punctal plugs dry eyes 300×200Punctal plugs are very small, biocompatible devices that get inserted into the tear ducts for blocking drainage. They increase the surface moisture and tear film in the eyes to provide relief for dry eyes.

These devices are also called occluders, lacrimal plugs or punctal plugs, and are no bigger than a single grain of rice.

Usually, punctal plugs are considered whenever prescription or non-prescription eye drops do not provide relief for a dry eye condition. In fact, many people consider them to be the best way to treat dry eyes as you can see on our dry eye treatment page.

There are two general kinds of tear duct plugs:

  • Semi-permanent: These tend to be made out of long-lasting materials like silicone.
  • Dissolvable: These are made out of materials like collagen that are eventually absorbed by the body.

Dissolvable or temporary punctual plugs normally will last from a couple of days up to several months. Those kinds of plugs are used in situations like to prevent dry eyes following LASIK if you decide to get refractive surgery.

Temporary, dissolvable punctal plugs are sometimes used to determine whether the treatment will work on the dry eye condition that you have. If it does, then you might be able to consider semi-permanent punctal plugs.

How Do Punctal Plugs Get Inserted Into The Tear Ducts?

Your eye doctor in Raleigh, NC may first use a special instrument for measuring how large your tear duct openings are (puncta), depending on the kind of punctal plug you have chosen. It will help to determine the right size punctal plug that is needed for blocking drainage in the change and for keeping it in place securely.

There are many eye doctors that only need a close-up, light exam of your eye to determine the type and size of punctal plug that is needed. A one-size-fit-all type of punctal plug might be used in some cases.

To get you prepared for this procedure, a local anesthetic will be used by some eye doctors before the punctal plug is inserted. No anesthetic will be needed in many cases.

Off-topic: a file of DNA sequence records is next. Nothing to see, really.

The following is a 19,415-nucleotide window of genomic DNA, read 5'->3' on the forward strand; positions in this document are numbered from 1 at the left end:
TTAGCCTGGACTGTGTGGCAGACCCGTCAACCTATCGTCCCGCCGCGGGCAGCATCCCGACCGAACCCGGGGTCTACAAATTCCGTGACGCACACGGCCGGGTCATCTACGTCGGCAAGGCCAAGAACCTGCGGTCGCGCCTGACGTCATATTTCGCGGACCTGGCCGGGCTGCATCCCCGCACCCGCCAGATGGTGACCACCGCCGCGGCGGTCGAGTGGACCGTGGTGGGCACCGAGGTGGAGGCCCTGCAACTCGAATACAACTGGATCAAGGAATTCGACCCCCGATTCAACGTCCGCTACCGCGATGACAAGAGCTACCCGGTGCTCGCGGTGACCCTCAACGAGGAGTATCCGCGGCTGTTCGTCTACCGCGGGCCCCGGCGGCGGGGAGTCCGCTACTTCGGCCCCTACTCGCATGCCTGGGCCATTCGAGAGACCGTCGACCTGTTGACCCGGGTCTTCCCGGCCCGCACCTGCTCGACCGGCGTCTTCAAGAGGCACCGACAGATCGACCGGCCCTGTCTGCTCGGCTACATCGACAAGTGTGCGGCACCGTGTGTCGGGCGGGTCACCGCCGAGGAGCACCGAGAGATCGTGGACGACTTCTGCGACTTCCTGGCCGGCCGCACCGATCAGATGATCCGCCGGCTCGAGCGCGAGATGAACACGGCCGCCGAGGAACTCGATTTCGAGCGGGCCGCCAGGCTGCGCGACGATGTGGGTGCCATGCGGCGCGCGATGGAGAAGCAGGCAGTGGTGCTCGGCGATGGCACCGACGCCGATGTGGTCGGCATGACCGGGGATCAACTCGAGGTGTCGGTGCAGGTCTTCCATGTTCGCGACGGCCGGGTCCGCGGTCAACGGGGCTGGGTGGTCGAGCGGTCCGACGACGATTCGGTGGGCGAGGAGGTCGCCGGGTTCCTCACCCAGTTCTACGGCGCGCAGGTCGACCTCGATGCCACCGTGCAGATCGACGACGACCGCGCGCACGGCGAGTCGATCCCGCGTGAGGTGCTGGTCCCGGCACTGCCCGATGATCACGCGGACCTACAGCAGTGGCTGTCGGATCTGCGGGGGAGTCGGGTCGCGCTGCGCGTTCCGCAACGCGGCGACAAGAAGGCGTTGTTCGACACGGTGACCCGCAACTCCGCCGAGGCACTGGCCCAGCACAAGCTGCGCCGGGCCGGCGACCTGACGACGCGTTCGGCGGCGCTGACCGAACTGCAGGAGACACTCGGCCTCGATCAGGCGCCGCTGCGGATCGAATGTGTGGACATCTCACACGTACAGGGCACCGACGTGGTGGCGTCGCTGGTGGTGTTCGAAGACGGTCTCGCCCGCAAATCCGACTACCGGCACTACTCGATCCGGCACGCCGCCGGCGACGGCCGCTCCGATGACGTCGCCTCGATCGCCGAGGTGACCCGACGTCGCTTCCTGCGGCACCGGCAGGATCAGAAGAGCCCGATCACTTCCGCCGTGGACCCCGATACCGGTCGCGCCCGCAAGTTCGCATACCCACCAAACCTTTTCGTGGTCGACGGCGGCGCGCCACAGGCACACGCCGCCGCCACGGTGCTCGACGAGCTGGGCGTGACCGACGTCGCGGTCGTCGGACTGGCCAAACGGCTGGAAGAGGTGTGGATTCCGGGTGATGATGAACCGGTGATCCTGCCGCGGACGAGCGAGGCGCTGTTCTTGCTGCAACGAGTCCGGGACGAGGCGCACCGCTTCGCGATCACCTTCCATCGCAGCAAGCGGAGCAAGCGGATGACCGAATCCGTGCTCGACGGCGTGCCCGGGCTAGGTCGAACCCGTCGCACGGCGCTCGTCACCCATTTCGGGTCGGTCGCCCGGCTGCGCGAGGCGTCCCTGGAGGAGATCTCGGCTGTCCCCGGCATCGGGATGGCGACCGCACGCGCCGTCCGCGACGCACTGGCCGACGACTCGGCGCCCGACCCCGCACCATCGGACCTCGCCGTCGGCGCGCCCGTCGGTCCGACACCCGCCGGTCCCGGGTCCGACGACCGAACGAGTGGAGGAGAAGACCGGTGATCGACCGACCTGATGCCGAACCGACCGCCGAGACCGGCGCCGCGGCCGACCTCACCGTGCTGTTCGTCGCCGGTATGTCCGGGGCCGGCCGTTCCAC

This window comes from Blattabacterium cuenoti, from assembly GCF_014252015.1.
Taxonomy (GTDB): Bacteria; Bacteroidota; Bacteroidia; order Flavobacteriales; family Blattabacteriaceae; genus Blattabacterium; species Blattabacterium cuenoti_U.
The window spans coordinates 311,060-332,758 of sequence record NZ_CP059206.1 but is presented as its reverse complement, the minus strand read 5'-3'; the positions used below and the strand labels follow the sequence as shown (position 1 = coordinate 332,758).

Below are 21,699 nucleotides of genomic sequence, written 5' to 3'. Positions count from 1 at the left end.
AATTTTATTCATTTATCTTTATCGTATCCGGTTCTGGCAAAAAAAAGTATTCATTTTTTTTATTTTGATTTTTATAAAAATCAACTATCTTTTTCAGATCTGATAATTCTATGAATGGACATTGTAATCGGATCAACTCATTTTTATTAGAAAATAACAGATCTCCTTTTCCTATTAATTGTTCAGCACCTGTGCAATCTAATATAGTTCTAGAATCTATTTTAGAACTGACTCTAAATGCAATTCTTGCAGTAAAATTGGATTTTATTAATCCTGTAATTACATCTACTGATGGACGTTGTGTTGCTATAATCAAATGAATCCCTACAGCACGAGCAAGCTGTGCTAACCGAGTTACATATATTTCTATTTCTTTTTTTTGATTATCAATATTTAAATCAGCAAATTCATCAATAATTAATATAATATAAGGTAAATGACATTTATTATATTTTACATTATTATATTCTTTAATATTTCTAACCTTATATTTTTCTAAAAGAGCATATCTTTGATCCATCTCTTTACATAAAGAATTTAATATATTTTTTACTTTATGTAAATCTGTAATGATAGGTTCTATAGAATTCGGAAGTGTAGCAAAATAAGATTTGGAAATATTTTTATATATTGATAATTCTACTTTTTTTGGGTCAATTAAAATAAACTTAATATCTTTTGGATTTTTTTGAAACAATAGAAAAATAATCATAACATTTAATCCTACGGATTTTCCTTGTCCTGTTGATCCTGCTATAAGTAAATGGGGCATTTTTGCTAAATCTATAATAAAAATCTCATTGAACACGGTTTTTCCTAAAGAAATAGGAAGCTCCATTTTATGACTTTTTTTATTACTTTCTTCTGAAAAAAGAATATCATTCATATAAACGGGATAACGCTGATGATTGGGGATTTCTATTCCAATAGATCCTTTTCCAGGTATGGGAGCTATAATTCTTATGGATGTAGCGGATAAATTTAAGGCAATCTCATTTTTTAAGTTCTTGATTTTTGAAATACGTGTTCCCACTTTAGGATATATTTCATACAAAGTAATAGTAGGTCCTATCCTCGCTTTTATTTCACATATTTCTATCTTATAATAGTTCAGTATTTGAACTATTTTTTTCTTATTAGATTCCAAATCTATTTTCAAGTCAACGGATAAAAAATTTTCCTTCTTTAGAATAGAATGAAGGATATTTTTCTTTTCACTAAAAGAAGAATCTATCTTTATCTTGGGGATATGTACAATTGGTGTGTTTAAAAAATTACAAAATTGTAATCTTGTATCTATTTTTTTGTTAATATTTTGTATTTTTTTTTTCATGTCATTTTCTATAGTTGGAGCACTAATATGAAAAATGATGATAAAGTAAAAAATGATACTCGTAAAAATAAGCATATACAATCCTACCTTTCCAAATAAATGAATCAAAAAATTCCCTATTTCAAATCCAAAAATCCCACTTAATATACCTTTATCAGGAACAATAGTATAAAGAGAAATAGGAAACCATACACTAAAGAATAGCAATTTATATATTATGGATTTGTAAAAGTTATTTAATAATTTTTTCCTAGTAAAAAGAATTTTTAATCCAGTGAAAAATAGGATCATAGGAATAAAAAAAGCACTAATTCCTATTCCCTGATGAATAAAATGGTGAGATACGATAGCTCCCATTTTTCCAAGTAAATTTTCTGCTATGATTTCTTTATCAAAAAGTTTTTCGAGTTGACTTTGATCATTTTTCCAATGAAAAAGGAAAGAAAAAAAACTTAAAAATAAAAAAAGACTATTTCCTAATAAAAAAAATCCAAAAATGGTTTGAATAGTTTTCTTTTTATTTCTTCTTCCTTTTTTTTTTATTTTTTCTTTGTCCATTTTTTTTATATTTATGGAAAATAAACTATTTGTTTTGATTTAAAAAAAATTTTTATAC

There is one punctum on each eyelid, that is located on the inner margin close to the nose. It is possible to insert a punctal plug into the puncta of the upper lids, lower lids, or both of them. An instrument can be used for dilating the tear duct opening to insert it more easily.

There are many punctal plugs that come prepackaged along with disposable devices for helping your eye doctor get the plug inserted.

There are inserters that are available in various designs, like forceps style that may squeeze to push a plug in place. Syringe-style, narrow inserts can also be used. Other instruments may be used by your eye doctor like forceps for help to put a punctal plug into the tear duct of your eye.

There are some punctal plugs that get inserted just inside the puncta so they are still able to be seen, and if necessary removed mechanically.

Other punctal plugs get inserted deep inside of the canaliculus, so they are not visible. Those kinds of tear duct plugs – which are technically referred to as intercanalicular plugs – don’t protrude out of the punctum. They conform automatically to the cavity’s shape and are not felt or seen.

In the rare cases where removal is necessary, intercanalicular plugs get extract through flushing them out.

Except for a bit of initial discomfort, after it has been put into place, you shouldn’t feel the punctal plug. Right after the procedure is over, you most likely will be able to drive home on our own and resume your regular activities.

Kinds of Punctal Plugs